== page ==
3 years ago

Learning curve for the single-incision suburethral sling procedure for female stress urinary incontinence

Stefania Palmieri, Stefano Manodoro, Matteo Frigerio, Rodolfo Milani, Federico Spelzini, Cristina Regini
Objective To evaluate the learning curve for the single-incision sling (SIS) procedure in a single-surgeon case series. Methods Data were retrospectively analyzed from women with non-recurrent symptomatic stress urinary incontinence confirmed by urodynamics and treated at San Gerardo Hospital, Monza, Italy, between October 2008 and November 2015. All women underwent the SIS procedure using a MiniArc sling fitted by the same urogynecologic surgeon. Blood loss, operative time, and complications were recorded. At follow-up visits, objective cure was assessed with a stress test and subjective outcome was determined by International Consultation on Incontinence Questionnaire-Short Form and Patient Global Impression of Improvement scores. Postoperative overactive bladder syndrome and voiding symptoms were recorded. Results In total, 192 patients underwent the SIS procedure. Estimated blood loss, operative time, and complication rate were not influenced by the number of procedures performed. Among 191 patients who completed 12 months of follow-up, neither objective nor subjective outcomes at longest follow-up available were influenced by surgeon's experience. Conversely, de novo overactive bladder syndrome (P<0.001) and voiding symptoms (P=0.029) decreased with increasing experience. Conclusion SIS showed encouraging objective and subjective outcomes with a minimal complication rate even at the beginning of the learning curve. However, increasing experience reduced postoperative voiding symptoms and overactive bladder syndrome.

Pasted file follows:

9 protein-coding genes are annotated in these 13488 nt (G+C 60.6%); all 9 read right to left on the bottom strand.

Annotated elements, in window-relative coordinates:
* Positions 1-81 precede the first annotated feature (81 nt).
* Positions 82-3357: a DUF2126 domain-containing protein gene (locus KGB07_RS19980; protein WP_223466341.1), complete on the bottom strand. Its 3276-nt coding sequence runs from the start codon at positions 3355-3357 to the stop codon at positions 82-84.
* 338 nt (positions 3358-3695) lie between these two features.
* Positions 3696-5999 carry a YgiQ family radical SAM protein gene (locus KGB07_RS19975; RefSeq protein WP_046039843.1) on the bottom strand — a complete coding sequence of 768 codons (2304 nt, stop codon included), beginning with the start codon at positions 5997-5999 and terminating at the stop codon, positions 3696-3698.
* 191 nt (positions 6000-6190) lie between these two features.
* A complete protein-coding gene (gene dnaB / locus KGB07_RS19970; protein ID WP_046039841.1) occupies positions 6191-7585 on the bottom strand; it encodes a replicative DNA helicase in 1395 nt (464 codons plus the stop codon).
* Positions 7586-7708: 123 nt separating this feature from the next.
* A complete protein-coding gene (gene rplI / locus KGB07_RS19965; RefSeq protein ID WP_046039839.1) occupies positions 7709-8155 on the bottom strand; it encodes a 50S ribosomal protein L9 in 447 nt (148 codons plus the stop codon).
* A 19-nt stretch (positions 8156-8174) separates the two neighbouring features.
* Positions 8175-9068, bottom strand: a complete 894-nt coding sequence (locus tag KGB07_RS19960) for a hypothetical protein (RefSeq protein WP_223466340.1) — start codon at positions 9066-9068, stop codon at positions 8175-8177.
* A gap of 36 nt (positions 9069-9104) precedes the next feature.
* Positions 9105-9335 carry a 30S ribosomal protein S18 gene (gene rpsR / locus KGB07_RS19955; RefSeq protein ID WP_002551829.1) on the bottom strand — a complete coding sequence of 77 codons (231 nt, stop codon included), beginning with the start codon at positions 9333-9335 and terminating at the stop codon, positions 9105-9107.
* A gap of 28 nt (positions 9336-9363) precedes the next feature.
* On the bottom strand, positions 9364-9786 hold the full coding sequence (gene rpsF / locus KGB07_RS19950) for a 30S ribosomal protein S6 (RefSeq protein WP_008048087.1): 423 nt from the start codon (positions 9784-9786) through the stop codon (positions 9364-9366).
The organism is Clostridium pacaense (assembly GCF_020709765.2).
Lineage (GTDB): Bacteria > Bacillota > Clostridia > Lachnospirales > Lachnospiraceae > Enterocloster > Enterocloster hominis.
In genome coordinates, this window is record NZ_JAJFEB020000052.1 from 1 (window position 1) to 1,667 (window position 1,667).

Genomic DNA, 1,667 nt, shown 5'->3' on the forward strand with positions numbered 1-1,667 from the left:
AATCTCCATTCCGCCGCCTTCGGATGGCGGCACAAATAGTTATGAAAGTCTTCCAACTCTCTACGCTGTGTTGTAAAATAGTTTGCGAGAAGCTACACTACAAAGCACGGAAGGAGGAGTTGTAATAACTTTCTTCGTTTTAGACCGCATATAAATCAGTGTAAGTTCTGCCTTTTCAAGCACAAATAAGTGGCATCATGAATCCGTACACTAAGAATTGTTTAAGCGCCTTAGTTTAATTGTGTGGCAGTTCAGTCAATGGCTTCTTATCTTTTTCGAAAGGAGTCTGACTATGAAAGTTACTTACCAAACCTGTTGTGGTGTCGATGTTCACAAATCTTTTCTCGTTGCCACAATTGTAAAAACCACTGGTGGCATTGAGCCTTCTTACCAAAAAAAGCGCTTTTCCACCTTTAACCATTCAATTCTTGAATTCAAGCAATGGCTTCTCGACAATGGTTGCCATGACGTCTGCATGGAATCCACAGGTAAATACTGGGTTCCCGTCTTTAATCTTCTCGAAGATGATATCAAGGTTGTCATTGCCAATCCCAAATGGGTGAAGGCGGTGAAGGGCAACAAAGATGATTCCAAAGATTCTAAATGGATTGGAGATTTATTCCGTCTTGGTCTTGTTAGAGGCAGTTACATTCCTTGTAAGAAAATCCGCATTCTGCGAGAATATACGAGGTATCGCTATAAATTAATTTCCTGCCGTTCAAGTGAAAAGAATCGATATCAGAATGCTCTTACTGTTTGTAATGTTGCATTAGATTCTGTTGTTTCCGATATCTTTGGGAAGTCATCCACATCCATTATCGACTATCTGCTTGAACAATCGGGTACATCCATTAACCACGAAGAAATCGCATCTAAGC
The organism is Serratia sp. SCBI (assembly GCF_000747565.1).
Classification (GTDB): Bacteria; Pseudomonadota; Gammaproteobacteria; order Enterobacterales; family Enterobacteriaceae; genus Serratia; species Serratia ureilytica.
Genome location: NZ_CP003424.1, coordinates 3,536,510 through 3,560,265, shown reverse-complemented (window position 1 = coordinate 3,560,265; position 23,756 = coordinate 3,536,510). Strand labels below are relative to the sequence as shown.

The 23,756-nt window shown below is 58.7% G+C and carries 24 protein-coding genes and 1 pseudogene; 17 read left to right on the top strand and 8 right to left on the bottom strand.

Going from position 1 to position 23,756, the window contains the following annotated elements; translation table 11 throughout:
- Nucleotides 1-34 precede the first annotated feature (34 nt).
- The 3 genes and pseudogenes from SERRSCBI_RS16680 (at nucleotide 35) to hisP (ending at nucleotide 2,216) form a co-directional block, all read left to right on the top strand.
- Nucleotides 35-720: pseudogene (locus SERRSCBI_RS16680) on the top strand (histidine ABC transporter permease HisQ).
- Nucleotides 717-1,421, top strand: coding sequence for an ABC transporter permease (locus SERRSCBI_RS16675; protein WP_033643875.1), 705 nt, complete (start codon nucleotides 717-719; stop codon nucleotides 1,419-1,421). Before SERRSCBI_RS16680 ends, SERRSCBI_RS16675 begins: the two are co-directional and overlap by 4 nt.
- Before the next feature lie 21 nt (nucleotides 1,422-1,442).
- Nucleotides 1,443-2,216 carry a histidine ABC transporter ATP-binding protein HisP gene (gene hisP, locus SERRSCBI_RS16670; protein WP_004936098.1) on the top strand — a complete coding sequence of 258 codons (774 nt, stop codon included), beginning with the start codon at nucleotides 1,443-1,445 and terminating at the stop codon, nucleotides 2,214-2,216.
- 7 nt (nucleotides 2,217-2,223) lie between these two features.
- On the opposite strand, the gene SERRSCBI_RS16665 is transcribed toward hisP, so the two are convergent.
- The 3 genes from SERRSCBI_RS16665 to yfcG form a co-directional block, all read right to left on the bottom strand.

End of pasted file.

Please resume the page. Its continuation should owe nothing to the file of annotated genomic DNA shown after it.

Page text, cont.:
Publisher URL: http://onlinelibrary.wiley.com/resolve/doi

DOI: 10.1002/ijgo.12317

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